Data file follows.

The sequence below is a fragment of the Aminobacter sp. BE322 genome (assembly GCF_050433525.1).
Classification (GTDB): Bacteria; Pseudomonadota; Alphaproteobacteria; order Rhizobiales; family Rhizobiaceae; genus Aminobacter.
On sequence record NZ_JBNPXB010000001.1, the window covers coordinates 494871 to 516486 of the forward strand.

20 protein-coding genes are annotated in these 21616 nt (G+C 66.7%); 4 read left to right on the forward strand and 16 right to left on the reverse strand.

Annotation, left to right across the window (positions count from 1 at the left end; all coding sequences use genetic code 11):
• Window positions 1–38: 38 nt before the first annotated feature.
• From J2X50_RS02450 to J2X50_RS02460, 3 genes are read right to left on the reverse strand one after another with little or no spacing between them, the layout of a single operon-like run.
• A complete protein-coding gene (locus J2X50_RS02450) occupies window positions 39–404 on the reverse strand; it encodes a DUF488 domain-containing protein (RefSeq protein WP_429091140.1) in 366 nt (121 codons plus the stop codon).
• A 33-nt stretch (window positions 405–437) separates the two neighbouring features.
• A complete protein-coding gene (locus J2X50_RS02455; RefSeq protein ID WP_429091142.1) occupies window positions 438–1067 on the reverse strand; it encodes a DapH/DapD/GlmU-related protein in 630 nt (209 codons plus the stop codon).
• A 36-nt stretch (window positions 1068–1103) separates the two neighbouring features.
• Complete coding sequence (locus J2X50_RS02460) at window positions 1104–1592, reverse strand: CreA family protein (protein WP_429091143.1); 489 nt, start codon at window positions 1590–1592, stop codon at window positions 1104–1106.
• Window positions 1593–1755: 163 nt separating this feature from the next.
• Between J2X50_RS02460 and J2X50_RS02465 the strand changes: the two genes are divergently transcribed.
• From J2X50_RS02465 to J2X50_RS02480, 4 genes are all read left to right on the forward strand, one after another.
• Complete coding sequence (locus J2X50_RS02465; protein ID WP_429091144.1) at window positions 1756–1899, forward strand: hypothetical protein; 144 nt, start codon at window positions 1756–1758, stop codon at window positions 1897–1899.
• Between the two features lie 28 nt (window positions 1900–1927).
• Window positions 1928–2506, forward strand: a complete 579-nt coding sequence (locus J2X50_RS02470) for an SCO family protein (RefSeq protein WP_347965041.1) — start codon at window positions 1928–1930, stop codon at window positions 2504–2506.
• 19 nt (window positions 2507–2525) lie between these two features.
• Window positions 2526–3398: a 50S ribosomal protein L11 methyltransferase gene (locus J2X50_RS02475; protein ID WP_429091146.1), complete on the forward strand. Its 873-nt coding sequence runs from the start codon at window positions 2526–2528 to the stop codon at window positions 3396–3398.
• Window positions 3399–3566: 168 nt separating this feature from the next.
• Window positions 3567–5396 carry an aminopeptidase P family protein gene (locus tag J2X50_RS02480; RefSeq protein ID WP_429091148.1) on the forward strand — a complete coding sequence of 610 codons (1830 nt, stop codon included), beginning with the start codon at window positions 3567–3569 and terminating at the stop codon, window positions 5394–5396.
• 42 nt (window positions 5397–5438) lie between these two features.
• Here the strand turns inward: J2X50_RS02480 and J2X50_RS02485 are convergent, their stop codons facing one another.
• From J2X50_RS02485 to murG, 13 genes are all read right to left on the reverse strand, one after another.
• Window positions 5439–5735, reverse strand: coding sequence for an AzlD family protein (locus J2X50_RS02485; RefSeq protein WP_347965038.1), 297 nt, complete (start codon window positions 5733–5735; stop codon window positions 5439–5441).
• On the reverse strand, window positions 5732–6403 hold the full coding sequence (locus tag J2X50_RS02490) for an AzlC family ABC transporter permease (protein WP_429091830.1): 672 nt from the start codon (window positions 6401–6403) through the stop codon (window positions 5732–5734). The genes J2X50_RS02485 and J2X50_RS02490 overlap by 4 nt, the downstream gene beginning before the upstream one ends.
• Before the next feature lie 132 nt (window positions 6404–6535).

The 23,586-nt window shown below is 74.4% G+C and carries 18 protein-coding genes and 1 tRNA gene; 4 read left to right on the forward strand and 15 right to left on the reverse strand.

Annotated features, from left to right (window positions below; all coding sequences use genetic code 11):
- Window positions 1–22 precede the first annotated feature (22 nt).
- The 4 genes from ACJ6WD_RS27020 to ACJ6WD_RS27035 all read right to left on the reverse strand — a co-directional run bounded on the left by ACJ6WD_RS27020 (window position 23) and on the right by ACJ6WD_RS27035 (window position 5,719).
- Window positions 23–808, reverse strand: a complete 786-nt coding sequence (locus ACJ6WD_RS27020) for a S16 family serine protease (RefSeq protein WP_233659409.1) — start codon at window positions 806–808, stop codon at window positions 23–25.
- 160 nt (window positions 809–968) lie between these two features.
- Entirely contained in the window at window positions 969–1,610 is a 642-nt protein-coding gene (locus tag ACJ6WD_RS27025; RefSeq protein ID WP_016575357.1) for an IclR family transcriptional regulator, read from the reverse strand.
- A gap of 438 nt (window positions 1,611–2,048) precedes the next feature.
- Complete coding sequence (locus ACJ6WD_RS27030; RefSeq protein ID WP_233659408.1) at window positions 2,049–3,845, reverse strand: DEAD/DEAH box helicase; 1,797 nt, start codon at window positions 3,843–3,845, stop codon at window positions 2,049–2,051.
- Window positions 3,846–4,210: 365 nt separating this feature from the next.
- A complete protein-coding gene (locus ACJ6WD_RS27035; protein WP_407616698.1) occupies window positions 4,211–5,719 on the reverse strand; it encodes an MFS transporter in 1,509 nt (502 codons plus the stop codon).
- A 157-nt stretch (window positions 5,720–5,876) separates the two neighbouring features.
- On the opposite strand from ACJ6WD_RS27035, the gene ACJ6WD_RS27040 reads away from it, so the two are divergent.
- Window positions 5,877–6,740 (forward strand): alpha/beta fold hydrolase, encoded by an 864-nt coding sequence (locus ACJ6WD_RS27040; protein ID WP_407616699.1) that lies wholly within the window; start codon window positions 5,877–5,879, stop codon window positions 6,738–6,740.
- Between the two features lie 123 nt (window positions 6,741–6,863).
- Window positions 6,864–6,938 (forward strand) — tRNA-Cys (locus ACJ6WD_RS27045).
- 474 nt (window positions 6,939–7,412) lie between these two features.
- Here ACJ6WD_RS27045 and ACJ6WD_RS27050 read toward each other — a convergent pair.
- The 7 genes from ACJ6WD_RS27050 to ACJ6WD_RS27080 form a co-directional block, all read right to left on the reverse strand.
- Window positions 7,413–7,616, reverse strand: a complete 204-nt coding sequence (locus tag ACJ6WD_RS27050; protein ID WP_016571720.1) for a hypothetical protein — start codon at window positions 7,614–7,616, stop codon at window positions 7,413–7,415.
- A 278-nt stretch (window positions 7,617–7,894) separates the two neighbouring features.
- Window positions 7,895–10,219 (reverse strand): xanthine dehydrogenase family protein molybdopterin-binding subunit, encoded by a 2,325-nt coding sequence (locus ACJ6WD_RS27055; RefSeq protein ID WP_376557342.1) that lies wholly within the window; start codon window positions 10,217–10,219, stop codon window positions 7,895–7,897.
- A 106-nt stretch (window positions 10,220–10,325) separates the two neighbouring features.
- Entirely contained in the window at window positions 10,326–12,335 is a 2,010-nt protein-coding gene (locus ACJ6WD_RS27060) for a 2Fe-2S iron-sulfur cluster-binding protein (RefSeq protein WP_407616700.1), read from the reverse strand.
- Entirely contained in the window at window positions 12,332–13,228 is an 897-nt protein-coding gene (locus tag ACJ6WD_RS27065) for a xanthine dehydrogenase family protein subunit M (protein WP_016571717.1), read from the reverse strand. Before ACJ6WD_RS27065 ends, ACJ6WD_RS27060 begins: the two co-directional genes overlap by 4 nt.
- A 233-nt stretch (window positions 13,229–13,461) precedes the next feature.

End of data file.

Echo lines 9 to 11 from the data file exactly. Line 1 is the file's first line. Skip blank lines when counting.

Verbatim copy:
• A 33-nt stretch (window positions 405–437) separates the two neighbouring features.
• A complete protein-coding gene (locus J2X50_RS02455; RefSeq protein ID WP_429091142.1) occupies window positions 438–1067 on the reverse strand; it encodes a DapH/DapD/GlmU-related protein in 630 nt (209 codons plus the stop codon).
• A 36-nt stretch (window positions 1068–1103) separates the two neighbouring features.